Surgical Versus Transcatheter Aortic Valve Replacement in Patients With Prior Coronary Bypass Surgery
Tie Goes to the Runner
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Rule 7.01 of the official Major League Baseball Rulebook states a runner acquires the right to an unoccupied base when he touches it before he is out. There is no mention of the runner reaching the bag simultaneously with the baseman receiving the ball, but any little league player will tell you that the tie goes to the runner. This obscure argument has been the source of much debate. Does the burden of proof fall to the runner to prove he has beaten the ball to the base? Should the umpire be forced to make the sometimes-difficult decision of who beat who? Is it better for the game itself to give the benefit to the lonely runner who is up against 9 opposing players on the field? We add our own question. What does this have to do with transcatheter aortic valve replacement (TAVR)?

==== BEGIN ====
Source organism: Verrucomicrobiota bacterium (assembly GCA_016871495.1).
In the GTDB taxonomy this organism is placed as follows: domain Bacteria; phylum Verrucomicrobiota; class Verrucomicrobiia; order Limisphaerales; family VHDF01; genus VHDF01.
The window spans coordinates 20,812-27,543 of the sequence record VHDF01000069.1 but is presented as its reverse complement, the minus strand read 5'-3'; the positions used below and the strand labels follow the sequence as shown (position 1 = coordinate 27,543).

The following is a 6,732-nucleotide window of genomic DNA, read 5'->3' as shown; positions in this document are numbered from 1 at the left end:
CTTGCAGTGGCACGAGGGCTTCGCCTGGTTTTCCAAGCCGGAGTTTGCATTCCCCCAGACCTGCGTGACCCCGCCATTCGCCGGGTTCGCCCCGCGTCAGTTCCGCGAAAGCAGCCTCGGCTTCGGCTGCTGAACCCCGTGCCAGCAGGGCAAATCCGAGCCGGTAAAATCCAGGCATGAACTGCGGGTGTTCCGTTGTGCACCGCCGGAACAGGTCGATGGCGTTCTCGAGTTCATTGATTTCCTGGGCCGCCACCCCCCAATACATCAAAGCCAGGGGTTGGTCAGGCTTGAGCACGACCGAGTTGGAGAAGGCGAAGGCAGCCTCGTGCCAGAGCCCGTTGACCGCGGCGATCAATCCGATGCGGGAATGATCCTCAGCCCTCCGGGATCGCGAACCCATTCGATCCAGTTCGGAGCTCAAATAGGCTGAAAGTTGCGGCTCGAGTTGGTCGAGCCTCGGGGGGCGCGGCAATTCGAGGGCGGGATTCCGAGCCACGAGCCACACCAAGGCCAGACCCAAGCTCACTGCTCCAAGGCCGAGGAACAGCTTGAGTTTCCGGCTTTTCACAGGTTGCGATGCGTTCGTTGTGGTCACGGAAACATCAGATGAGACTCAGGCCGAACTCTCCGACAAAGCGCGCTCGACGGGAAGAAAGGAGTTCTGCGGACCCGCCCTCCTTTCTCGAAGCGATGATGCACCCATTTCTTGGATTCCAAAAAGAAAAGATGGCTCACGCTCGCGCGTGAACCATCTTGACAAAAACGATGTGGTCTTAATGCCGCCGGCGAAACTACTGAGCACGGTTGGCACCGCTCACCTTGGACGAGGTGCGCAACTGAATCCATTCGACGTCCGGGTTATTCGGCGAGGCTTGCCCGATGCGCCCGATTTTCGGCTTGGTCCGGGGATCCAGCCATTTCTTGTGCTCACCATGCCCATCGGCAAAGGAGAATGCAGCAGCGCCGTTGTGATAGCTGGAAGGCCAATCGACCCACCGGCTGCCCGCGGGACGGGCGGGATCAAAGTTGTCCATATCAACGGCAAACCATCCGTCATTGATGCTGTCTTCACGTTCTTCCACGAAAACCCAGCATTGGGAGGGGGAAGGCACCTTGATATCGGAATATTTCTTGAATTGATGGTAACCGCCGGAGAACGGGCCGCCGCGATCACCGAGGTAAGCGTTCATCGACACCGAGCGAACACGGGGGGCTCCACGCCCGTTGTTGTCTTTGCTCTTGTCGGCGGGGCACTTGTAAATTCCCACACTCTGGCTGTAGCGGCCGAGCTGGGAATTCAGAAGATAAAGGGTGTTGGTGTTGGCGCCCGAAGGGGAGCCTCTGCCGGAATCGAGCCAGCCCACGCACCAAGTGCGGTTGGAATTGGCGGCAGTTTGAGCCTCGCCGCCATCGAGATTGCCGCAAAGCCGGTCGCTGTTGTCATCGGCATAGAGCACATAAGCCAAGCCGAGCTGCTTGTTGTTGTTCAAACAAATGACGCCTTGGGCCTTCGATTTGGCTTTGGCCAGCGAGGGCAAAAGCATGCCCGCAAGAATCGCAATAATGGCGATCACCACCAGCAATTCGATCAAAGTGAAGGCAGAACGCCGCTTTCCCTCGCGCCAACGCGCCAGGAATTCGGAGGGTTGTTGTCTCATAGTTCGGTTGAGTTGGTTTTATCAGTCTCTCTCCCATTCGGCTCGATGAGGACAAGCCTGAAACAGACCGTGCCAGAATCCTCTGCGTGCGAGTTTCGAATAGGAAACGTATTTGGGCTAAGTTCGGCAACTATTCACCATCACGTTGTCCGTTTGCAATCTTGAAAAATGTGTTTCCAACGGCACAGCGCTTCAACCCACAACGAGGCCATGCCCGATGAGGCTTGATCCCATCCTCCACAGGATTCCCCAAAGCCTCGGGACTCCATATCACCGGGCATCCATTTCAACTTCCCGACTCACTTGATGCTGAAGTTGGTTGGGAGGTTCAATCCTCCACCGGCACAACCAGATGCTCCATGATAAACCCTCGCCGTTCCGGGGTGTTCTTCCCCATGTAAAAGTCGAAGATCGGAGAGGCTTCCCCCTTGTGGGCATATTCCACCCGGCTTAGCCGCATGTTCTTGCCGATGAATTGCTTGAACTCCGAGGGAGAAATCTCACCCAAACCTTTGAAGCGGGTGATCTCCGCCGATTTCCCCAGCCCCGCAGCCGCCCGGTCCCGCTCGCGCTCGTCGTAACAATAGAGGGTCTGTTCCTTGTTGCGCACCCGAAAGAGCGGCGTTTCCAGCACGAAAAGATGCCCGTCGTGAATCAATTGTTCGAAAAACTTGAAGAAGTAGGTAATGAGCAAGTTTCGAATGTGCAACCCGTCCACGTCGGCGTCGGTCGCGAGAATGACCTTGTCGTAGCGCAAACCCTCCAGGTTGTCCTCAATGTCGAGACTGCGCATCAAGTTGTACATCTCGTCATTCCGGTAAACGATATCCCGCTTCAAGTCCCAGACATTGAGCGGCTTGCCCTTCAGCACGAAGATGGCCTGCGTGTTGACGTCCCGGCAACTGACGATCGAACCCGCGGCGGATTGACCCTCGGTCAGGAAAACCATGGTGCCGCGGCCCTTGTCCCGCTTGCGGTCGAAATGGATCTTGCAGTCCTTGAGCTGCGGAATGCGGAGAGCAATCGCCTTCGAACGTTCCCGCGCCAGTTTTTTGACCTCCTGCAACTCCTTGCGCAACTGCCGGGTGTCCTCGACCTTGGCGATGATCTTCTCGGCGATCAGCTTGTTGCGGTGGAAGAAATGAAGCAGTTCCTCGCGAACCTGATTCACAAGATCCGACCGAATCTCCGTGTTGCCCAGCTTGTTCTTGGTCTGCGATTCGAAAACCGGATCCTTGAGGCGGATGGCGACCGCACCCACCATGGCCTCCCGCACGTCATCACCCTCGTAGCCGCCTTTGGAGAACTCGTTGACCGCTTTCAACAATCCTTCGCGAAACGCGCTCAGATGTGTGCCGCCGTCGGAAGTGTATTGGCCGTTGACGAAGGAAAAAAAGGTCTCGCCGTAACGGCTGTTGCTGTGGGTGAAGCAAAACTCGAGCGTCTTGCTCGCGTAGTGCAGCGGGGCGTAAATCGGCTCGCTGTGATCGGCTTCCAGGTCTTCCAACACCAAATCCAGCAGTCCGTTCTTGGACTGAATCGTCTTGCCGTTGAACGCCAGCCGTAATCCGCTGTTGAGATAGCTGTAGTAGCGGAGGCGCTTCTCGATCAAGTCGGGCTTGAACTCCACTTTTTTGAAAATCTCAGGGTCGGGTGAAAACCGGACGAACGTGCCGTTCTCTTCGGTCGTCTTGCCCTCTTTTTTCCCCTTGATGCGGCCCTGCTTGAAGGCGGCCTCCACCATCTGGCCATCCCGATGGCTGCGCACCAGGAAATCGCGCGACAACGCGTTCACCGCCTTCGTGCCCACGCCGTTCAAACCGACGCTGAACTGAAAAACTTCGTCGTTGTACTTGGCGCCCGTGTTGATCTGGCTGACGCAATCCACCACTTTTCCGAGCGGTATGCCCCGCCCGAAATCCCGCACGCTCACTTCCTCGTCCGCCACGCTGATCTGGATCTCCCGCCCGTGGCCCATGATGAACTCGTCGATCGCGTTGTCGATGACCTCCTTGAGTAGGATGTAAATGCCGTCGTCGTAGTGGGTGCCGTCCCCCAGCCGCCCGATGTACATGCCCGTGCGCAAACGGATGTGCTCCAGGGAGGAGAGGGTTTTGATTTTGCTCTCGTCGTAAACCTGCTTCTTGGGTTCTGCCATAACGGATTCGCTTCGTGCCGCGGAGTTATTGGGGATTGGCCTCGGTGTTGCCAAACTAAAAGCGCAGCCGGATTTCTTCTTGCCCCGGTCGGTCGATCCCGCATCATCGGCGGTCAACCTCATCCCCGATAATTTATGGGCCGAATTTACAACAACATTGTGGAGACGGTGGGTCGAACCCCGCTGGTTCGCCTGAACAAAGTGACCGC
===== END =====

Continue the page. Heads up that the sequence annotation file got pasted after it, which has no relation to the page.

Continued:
See Article by Gupta et al
Since the US Food and Drug Administration approval of the first-generation device, TAVR has revolutionized the management of severe aortic stenosis.1 Technical enhancements—reduction in device profile, semi-retrievable features, and paravalvular leak preventing mechanisms—have helped with the exponential growth in TAVR utilization.2 Data from the Society of Thoracic Surgeons/Transcatheter Valve Therapy Registry show that the annual TAVR volumes have increased from 4627 in 2012 to 24 808 in 2015—almost a 6-fold …